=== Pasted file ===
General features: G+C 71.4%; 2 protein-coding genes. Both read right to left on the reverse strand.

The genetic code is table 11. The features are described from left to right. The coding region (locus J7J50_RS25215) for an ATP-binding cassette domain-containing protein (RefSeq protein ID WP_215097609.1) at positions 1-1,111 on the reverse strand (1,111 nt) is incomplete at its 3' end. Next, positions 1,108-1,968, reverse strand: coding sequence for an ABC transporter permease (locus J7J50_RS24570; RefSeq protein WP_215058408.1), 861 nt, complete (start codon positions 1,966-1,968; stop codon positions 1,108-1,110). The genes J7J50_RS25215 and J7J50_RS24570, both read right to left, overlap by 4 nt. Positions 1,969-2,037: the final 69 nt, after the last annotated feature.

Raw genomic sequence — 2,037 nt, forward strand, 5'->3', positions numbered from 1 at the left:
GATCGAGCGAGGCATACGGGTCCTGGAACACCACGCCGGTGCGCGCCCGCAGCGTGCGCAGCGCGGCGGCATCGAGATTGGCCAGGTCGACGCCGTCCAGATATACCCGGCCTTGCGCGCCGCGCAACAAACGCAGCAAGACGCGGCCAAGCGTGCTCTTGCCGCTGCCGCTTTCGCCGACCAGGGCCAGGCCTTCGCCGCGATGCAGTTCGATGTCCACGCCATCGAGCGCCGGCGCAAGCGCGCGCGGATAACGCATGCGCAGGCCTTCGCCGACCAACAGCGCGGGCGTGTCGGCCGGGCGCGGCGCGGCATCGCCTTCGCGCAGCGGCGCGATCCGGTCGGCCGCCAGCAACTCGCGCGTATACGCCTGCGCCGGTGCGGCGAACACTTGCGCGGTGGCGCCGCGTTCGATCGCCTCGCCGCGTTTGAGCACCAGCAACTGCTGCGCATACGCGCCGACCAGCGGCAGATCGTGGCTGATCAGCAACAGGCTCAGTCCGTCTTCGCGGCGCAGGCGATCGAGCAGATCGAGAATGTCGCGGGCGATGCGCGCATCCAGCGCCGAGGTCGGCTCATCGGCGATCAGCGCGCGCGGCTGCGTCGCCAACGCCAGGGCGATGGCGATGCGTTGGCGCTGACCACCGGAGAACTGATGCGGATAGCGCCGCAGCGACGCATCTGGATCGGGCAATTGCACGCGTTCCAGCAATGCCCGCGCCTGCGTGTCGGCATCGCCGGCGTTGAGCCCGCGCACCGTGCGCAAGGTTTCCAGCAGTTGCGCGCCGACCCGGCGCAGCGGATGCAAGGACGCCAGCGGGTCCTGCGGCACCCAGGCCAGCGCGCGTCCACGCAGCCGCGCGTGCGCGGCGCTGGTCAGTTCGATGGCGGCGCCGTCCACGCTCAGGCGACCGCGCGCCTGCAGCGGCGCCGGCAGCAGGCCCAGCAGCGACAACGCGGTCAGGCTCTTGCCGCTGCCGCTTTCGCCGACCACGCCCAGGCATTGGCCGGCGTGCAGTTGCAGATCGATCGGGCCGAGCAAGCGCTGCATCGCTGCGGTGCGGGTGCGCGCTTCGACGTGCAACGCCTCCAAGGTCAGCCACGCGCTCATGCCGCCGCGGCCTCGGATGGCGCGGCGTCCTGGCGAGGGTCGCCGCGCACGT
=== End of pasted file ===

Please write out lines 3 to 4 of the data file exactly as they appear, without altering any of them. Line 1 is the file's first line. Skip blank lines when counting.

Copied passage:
Raw genomic sequence — 2,037 nt, forward strand, 5'->3', positions numbered from 1 at the left:
GATCGAGCGAGGCATACGGGTCCTGGAACACCACGCCGGTGCGCGCCCGCAGCGTGCGCAGCGCGGCGGCATCGAGATTGGCCAGGTCGACGCCGTCCAGATATACCCGGCCTTGCGCGCCGCGCAACAAACGCAGCAAGACGCGGCCAAGCGTGCTCTTGCCGCTGCCGCTTTCGCCGACCAGGGCCAGGCCTTCGCCGCGATGCAGTTCGATGTCCACGCCATCGAGCGCCGGCGCAAGCGCGCGCGGATAACGCATGCGCAGGCCTTCGCCGACCAACAGCGCGGGCGTGTCGGCCGGGCGCGGCGCGGCATCGCCTTCGCGCAGCGGCGCGATCCGGTCGGCCGCCAGCAACTCGCGCGTATACGCCTGCGCCGGTGCGGCGAACACTTGCGCGGTGGCGCCGCGTTCGATCGCCTCGCCGCGTTTGAGCACCAGCAACTGCTGCGCATACGCGCCGACCAGCGGCAGATCGTGGCTGATCAGCAACAGGCTCAGTCCGTCTTCGCGGCGCAGGCGATCGAGCAGATCGAGAATGTCGCGGGCGATGCGCGCATCCAGCGCCGAGGTCGGCTCATCGGCGATCAGCGCGCGCGGCTGCGTCGCCAACGCCAGGGCGATGGCGATGCGTTGGCGCTGACCACCGGAGAACTGATGCGGATAGCGCCGCAGCGACGCATCTGGATCGGGCAATTGCACGCGTTCCAGCAATGCCCGCGCCTGCGTGTCGGCATCGCCGGCGTTGAGCCCGCGCACCGTGCGCAAGGTTTCCAGCAGTTGCGCGCCGACCCGGCGCAGCGGATGCAAGGACGCCAGCGGGTCCTGCGGCACCCAGGCCAGCGCGCGTCCACGCAGCCGCGCGTGCGCGGCGCTGGTCAGTTCGATGGCGGCGCCGTCCACGCTCAGGCGACCGCGCGCCTGCAGCGGCGCCGGCAGCAGGCCCAGCAGCGACAACGCGGTCAGGCTCTTGCCGCTGCCGCTTTCGCCGACCACGCCCAGGCATTGGCCGGCGTGCAGTTGCAGATCGATCGGGCCGAGCAAGCGCTGCATCGCTGCGGTGCGGGTGCGCGCTTCGACGTGCAACGCCTCCAAGGTCAGCCACGCGCTCATGCCGCCGCGGCCTCGGATGGCGCGGCGTCCTGGCGAGGGTCGCCGCGCACGT